Preqin Research shows women are still significantly underrepresented in senior roles at private equity firms, despite recent improvement.

Over the course of a year, the proportion of senior positions at private equity buyout firms globally that are being held by women has only increased from 8.7% to 9.0%. For venture capital firms, the proportion has not increased and has held steady at 11.2%. Real estate and infrastructure fund managers have seen the most notable changes, with the proportion of female employees holding senior positions at real estate firms increasing by 1.5 percentage points and at infrastructure firms by 1.2 percentage points.

Private Equity 1

From a geographical perspective, North America-based firms have seen the most notable rise in the proportion of senior positions being held by female employees, increasing by 0.7 percentage points over the last year. While Asia-based fund managers retain the highest proportional representation of women in high-level roles, the proportion has actually fallen since March 2013 from 12.8% to 11.8%. European managers and those in regions outside of North America, Europe and Asia have seen negligible changes, both maintaining roughly 10% of senior roles held by women.

Small firms, those with one to five senior employees, have had a steadily declining proportion of high-level roles held by women, down from 9.2% in 2012 to 8.4% in 2014. At larger firms, however, the proportion has been steadily increasing. Firms with 11 to 20 senior employees, woman account for 11.5% of senior roles as of March 2014 compared to 9.3% in March 2012. For firms with more than 20 senior employees, the proportion has not changed from 11.9% last year.

Women in Private Equity: Geography

As of March 2014, private equity firms based in Asia have the highest proportion of women in senior roles, with an average of 11.8% of high-level roles held by women, as shown in Fig. 1. This is, however, a notable fall from 2013 when 12.8% of women in Asia held senior positions. The average proportion of senior positions held by women in North America- and Europe-based private equity firms is 11.0% and 9.7% respectively. North America saw a rise from 2013 when women held 10.3% of senior roles.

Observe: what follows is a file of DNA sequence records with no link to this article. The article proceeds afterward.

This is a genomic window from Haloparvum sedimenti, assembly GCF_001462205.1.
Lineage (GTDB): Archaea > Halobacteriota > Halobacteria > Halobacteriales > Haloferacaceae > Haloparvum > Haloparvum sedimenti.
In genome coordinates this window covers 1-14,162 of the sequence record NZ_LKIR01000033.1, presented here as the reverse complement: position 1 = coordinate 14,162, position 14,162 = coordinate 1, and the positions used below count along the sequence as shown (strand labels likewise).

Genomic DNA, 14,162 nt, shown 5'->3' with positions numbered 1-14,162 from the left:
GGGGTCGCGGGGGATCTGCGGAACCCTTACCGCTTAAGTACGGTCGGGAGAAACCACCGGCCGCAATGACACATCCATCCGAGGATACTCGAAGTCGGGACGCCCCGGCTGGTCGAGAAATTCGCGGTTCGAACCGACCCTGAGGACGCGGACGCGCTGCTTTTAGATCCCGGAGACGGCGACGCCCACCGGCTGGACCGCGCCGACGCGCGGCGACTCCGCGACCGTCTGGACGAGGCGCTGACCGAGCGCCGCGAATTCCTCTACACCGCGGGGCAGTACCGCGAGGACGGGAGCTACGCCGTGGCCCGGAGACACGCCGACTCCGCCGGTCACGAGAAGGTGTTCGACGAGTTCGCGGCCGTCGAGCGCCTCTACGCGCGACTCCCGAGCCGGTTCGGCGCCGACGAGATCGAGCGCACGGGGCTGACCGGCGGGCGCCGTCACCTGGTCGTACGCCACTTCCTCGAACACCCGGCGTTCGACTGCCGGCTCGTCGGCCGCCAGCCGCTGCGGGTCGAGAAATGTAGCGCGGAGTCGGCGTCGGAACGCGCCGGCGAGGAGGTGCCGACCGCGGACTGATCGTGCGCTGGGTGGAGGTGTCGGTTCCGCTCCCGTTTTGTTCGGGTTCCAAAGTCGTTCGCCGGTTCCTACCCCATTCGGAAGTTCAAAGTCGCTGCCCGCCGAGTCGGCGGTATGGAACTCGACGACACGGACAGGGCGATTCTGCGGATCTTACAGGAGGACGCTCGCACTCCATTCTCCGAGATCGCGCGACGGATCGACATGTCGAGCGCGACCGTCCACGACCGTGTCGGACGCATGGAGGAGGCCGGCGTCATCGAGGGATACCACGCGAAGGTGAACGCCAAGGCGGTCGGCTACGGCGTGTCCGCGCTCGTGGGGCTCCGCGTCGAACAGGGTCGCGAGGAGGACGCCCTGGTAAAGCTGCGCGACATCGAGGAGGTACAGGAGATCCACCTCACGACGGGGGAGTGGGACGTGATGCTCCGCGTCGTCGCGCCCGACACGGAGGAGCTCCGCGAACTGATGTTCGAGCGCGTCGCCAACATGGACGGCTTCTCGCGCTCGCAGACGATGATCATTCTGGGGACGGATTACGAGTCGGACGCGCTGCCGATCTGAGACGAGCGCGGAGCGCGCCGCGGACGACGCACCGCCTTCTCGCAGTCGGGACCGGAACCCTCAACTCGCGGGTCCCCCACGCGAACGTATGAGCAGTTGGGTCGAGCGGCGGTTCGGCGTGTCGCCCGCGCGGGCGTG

Private Equity 2

Women in Private Equity: Strategy

The primary investment strategy with the highest proportion of women employed in senior roles is real estate, with an average of 12.8%, as shown in Fig. 2. Real estate and infrastructure saw a slight rise in the proportion of women employed in senior roles, up from 11.3% and 10.5% respectively in 2013. Women account for 11.2% of senior roles in venture capital firms while buyout firms have the lowest percentage of women in senior roles, with an average of 9.0%, though it should be noted that this strategy is the only one to have seen a steady increase in the last two years.

Private Equity 3

Women in Private Equity: Firm Size

In firms with five or fewer people, women in senior positions account for 8.4% of senior employees. These firms have seen a decrease over the last two years in the ratio of women employed at higher levels. This figure increases as the number of employees at each firm rises, as shown in Fig. 3. At firms with six to ten employees, women account for 11.8% of senior positions. Women account for 11.5% of high-level employees at private equity firms with 11 to 20 staff members, which is an increase on 2012 and 2013. Firms with 21 or more employees have the highest proportion of senior female staff (11.9%).

Private Equity 4

Conclusion

Collectively, though these statistics do highlight some improvements in the levels of female representation in the industry, the overall proportion of leadership roles that women occupy in private equity is still notably low. Indeed, it is an issue that has been acknowledged by the industry and organizations across the world are actively working to push for change.